The Heart of Galway's Heritage
Step back in time and enjoy one of Galway's most popular heritage attractions. Katie’s is a restored thatched cottage that depicts traditional life in one of Ireland’s oldest fishing villages. After enjoying our authentic turf fire, with tea, scones or homemade Irish Guinness brack, step inside our specially curated design studio at the rear of the cottage to discover some of Ireland's best contemporary & vintage interior home accessories & unique 100% Irish gifts.
While the Claddagh design is well known, less people are aware that the goldsmith who created the ring was from a village on the outskirts of Galway City. Due to it's inhabitants being forcibly removed in the early 1930s, much of this area's history has been forgotten. Katie's Claddagh Cottage is therefore dedicated to rekindling interest in this culturally rich heritage, thus providing you with a genuine experience of what life was like before the village was destroyed.
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Katie's is a hub of designers, crafters & storytellers who are dedicated to sharing with you some of Galway's most culturally significant heritage.
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Located only 400m from the Spanish Arch, behind the fire station in Galway City.
This hub of artisan activity is an opportunity to experience traditional Claddagh community life as it was during the 17th - 20th century.
This hidden gem is an opportunity not to be missed.
"We look forward to meeting you... The Kettle is on!!"
Katie's Claddagh Cottage: Community, Culture & Heritage.
The Claddagh, one of the oldest recorded fishing villages in Ireland (dating back to the 6th Century), up until the 1930s was a thriving centre for many different trades, including boat-building & a range of workshops where they crafted tables and other household items, as well as traditional Irish Hookers boats (Húicéir).
At one time, there were more than 200 fishing boats in the harbour. Over a hundred years ago there was a regatta (gathering of boats), where 400 boats raced in Galway Bay.
The King of the Claddagh was the leader of the fishing fleet. His boat, distinguished by white sails (as opposed to distinctive red) would lead out the fleet of Hookers for fishing. The bigger hookers (Bád Mór) sailed as far as Newfoundland, Scotland & off the coasts of France. The smaller, half boat was called a Leathbhád or a Gleoiteog.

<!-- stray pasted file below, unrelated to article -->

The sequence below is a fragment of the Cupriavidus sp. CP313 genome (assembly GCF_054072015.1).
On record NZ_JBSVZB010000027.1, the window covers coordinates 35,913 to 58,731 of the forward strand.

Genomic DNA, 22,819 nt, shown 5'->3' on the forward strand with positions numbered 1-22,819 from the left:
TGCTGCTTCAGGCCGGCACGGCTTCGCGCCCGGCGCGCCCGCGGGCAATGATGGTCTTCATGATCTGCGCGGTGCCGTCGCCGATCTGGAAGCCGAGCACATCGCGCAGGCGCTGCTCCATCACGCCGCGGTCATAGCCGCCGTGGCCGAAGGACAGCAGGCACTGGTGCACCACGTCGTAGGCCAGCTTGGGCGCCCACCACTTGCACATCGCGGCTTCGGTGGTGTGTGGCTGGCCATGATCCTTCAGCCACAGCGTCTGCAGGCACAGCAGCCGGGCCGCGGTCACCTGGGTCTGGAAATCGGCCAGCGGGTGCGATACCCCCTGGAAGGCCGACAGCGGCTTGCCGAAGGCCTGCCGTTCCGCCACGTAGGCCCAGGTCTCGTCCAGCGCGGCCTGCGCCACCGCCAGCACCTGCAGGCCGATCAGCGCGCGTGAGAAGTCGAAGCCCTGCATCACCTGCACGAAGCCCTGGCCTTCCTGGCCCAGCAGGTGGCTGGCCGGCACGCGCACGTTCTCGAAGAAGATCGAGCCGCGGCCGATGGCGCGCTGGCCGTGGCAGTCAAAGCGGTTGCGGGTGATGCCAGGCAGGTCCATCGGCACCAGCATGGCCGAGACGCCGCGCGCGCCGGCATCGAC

Fish (periwinkles, limpets, cockles, mussels, herrings and eels), harvested by Galway’s famous Hooker boats, were the principle food source for many families during the Great Famine of 1845 – 47.
The Hooker fishing tradition died out when large trawlers moved in. This was the beginning of the erosion of the traditional Claddagh identity, as fishing was an integral part of their livelihood and culture. Many fishermen were forced to take on different trades in Galway City.
The Claddagh cobbler was a member of the Lynskey family. Father of the present day ‘King of The Claddagh’, Mike Lynskey, the cobbler fought in the First World War. Upon his return he set up the Claddagh Forge.
During his time in the ‘trenches’ he wrote on a regular basis to his girlfriend (later to become his wife) in Ireland. Rediscovered about ten years ago, these ‘letters of love’ are now on display in Galway Museum.
Until the 1900s, there was a fully functioning forge in the Claddagh where a blacksmith would make shoes for working horses and donkeys, tools, gates and anything else required by the local community. After forging, hammering or bending hot metal on an anvil, the blacksmith would cool iron down quickly in a trough of water. Revered as a cure for cuts and bruises, ironized water from the forge would be used by locals as a home remedy, as well as a farm cure for livestock.
For hundreds of years women played an important role in the fishing community. In addition to ‘keeping house’, they mended nets and would tie their fishing baskets around their waists (or sometimes carry them on their heads), from which they sold fish at the Spanish Arch market up until the 19th Century.
Due to an old Claddagh tradition, fishermen would not go out fishing if they met a fox or a red haired woman, as this was considered an omen of bad luck.
Our design is entirely inspired by stories from the Claddagh's unique fishing village history.
Handmade rope was integrated into every aspect of Claddagh life.
Our road, now known as Upper Fairhill Road, was once called Rope Walk. Hemp and yarn ropes were made in the Claddagh up until the mid nineteenth century. In addition to fishing, rope was critical to community life (furniture making, farming, thatching). It featured also in folklore, songs & storytelling. All of designs are inspired by traditional Claddagh life, and our signature collection is entirely dedicated to Rope Mythology & History.